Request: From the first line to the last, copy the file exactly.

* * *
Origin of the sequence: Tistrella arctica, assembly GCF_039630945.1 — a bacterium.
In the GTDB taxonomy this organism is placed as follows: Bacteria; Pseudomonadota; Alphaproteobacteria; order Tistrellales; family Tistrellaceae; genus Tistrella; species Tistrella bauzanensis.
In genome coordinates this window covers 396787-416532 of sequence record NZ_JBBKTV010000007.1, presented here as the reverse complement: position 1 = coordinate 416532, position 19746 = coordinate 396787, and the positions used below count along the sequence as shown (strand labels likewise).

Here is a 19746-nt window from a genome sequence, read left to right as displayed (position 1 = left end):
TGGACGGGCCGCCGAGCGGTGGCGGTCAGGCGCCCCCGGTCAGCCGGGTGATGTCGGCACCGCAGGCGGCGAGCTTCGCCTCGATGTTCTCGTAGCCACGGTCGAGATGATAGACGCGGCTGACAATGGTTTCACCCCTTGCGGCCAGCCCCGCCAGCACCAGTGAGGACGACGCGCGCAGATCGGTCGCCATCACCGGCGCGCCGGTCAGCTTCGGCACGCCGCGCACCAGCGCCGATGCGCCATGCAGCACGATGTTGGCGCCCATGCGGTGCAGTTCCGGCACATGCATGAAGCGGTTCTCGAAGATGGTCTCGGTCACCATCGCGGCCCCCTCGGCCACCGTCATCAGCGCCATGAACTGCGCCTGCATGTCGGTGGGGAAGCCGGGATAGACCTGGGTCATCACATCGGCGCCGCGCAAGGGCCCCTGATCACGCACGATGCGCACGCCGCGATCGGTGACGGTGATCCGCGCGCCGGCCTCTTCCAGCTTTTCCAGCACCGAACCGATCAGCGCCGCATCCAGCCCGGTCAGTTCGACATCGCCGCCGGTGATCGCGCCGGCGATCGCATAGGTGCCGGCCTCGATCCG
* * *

Origin of the sequence: Tistrella arctica, assembly GCF_039630945.1 — a bacterium.
In the GTDB taxonomy this organism is placed as follows: Bacteria; Pseudomonadota; Alphaproteobacteria; order Tistrellales; family Tistrellaceae; genus Tistrella; species Tistrella bauzanensis.
In genome coordinates this window covers 396787-416532 of sequence record NZ_JBBKTV010000007.1, presented here as the reverse complement: position 1 = coordinate 416532, position 19746 = coordinate 396787, and the positions used below count along the sequence as shown (strand labels likewise).

Here is a 19746-nt window from a genome sequence, read left to right as displayed (position 1 = left end):
TGGACGGGCCGCCGAGCGGTGGCGGTCAGGCGCCCCCGGTCAGCCGGGTGATGTCGGCACCGCAGGCGGCGAGCTTCGCCTCGATGTTCTCGTAGCCACGGTCGAGATGATAGACGCGGCTGACAATGGTTTCACCCCTTGCGGCCAGCCCCGCCAGCACCAGTGAGGACGACGCGCGCAGATCGGTCGCCATCACCGGCGCGCCGGTCAGCTTCGGCACGCCGCGCACCAGCGCCGATGCGCCATGCAGCACGATGTTGGCGCCCATGCGGTGCAGTTCCGGCACATGCATGAAGCGGTTCTCGAAGATGGTCTCGGTCACCATCGCGGCCCCCTCGGCCACCGTCATCAGCGCCATGAACTGCGCCTGCATGTCGGTGGGGAAGCCGGGATAGACCTGGGTCATCACATCGGCGCCGCGCAAGGGCCCCTGATCACGCACGATGCGCACGCCGCGATCGGTGACGGTGATCCGCGCGCCGGCCTCTTCCAGCTTTTCCAGCACCGAACCGATCAGCGCCGCATCCAGCCCGGTCAGTTCGACATCGCCGCCGGTGATCGCGCCGGCGATCGCATAGGTGCCGGCCTCGATCCG